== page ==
BGBS: 023: Callie Christensen and Kelly Oriard
Founders and CEOs of Slumberkins, Callie Christensen and Kelly Oriard share how they started as two best friends telling stories of sloths and Bigfoot for fun and turned it into a multimillion-dollar business. This business is based on all-around storytelling. Stories have the power to provide meaning and clarity around some of life’s most challenging moments. These moms used their natural skills and expertise to equip parents with invaluable resources. Find out how the two found themselves deconstructing plush blankets to pitching their business idea on Shark Tank, and everything in between.
Get ready to find out how storytelling changes lives!
What we’re talking about
- Discovering The Power Of Storytelling As Mothers
- Dreaming Big: How Two Moms Went From The Local Holiday Bazaar To Shark Tank
- Making Millions From Meaningful Moments
Discovering The Power Of Storytelling As Mothers
Callie Christensen and Kelly Oriard became fast friends in high school, bonding over their tall stature, volleyball tryouts, and pronunciation efforts in Spanish 101. Their friendship continued to grow through college, shared interests as educators, and leaning on each other as they each became new moms. It was through these commonalities that they realized there was a need for resources to help parents emotionally support their children from an early age. Utilizing their areas of expertise, Callie, a special education behavioral interventionist, and Kelly, a counselor and family therapist, along with their personal experiences, the two brainstormed how they could equip parents with the skills to lead the sometimes difficult conversations with their children. As parents themselves, they thought of how valuable bedtime routines had become. These are moments when they could really connect and engage with their children. They also realized the power of storytelling and the messages that could be delivered. And so began the early stages of Slumberkins; plush toy creatures with corresponding stories that help facilitate authentic interactions between parent and child.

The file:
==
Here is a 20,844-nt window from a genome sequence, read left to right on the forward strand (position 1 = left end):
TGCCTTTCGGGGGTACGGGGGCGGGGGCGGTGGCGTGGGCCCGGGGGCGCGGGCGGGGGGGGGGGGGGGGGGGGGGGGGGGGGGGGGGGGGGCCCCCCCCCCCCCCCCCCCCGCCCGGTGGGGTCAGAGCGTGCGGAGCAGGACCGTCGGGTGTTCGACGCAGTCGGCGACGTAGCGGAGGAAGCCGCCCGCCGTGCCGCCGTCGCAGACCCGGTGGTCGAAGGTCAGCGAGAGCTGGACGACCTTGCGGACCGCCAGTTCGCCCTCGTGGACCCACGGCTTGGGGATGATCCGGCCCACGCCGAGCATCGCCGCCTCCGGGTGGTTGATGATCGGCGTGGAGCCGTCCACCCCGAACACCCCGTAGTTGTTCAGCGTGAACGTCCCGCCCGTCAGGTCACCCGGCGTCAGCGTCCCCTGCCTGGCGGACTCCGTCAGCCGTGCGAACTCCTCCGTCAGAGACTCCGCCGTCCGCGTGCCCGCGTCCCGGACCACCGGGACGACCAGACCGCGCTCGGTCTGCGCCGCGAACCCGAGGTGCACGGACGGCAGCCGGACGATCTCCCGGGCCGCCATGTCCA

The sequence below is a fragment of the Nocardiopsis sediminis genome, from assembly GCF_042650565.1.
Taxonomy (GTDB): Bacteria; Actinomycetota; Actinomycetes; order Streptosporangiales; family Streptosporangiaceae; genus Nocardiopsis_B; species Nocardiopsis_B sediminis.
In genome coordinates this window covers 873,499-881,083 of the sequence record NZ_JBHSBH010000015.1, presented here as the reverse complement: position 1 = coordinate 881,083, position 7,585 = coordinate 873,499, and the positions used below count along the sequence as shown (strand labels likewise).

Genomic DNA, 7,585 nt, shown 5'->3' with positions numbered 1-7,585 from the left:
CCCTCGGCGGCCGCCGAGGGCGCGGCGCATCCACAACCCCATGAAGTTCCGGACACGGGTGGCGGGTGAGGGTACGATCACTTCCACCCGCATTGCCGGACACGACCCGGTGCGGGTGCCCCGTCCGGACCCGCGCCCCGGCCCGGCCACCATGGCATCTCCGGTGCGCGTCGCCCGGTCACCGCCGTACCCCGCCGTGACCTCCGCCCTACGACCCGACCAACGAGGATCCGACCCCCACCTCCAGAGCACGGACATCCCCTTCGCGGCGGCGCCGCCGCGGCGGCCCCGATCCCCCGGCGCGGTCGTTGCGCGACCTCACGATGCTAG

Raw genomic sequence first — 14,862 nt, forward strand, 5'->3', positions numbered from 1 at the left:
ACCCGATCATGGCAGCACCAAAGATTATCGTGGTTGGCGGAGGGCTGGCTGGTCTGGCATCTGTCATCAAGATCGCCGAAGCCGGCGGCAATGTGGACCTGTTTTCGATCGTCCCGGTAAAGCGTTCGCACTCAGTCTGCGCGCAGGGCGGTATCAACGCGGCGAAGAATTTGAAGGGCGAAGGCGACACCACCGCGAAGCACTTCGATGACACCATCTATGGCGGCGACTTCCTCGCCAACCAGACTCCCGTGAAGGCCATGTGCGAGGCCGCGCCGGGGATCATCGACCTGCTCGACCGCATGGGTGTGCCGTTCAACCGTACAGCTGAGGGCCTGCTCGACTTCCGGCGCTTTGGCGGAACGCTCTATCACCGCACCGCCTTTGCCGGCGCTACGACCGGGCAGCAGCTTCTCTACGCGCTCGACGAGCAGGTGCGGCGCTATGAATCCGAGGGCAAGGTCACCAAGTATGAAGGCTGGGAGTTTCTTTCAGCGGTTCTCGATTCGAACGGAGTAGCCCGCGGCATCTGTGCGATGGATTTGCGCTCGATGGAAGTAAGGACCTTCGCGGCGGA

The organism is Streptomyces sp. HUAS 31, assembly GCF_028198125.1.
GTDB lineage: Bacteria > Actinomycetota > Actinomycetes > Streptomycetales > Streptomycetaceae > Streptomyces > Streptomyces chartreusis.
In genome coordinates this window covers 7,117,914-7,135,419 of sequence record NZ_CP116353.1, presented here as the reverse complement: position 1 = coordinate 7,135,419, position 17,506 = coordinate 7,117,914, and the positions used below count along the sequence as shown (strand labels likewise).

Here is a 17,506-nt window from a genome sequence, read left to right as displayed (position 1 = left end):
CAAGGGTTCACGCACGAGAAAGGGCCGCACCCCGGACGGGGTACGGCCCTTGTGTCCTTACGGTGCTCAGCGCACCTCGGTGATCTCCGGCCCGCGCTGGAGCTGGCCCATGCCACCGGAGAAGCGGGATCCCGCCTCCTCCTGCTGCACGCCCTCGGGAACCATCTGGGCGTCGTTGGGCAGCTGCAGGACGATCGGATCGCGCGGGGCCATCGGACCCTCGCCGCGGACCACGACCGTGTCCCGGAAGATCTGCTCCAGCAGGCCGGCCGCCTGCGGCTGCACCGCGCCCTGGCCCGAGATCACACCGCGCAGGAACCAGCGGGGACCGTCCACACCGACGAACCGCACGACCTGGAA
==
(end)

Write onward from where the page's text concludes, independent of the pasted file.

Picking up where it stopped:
Dreaming Big: How Two Moms Went From The Local Holiday Bazaar To Shark Tank
After realizing they may be on to something, the two borrowed $200 to purchase fabric and hand sew about 30 versions of their first edition of creatures. Binding the characters to their corresponding stories, written by Kelly and printed on cardstock, the two set off to sell their concept at a booth at their local holiday bazaar. They sold out quickly and returned home with $700. This process continued until they realized after buying out the local fabric store’s entire stock of plush fabric, that this was something bigger than they had originally imagined. Launching their business on Instagram and Etsy helped launch their “handmade side hustle” with access to an open market. They soon found themselves making an official pitch on Shark Tank. While it did not go as they had hoped, it really helped them take their business more seriously and give their business plan and mission the attention deserved. They realized what differentiated their product to the many other plush toys out there were their therapeutic storylines, and really connecting to their consumers.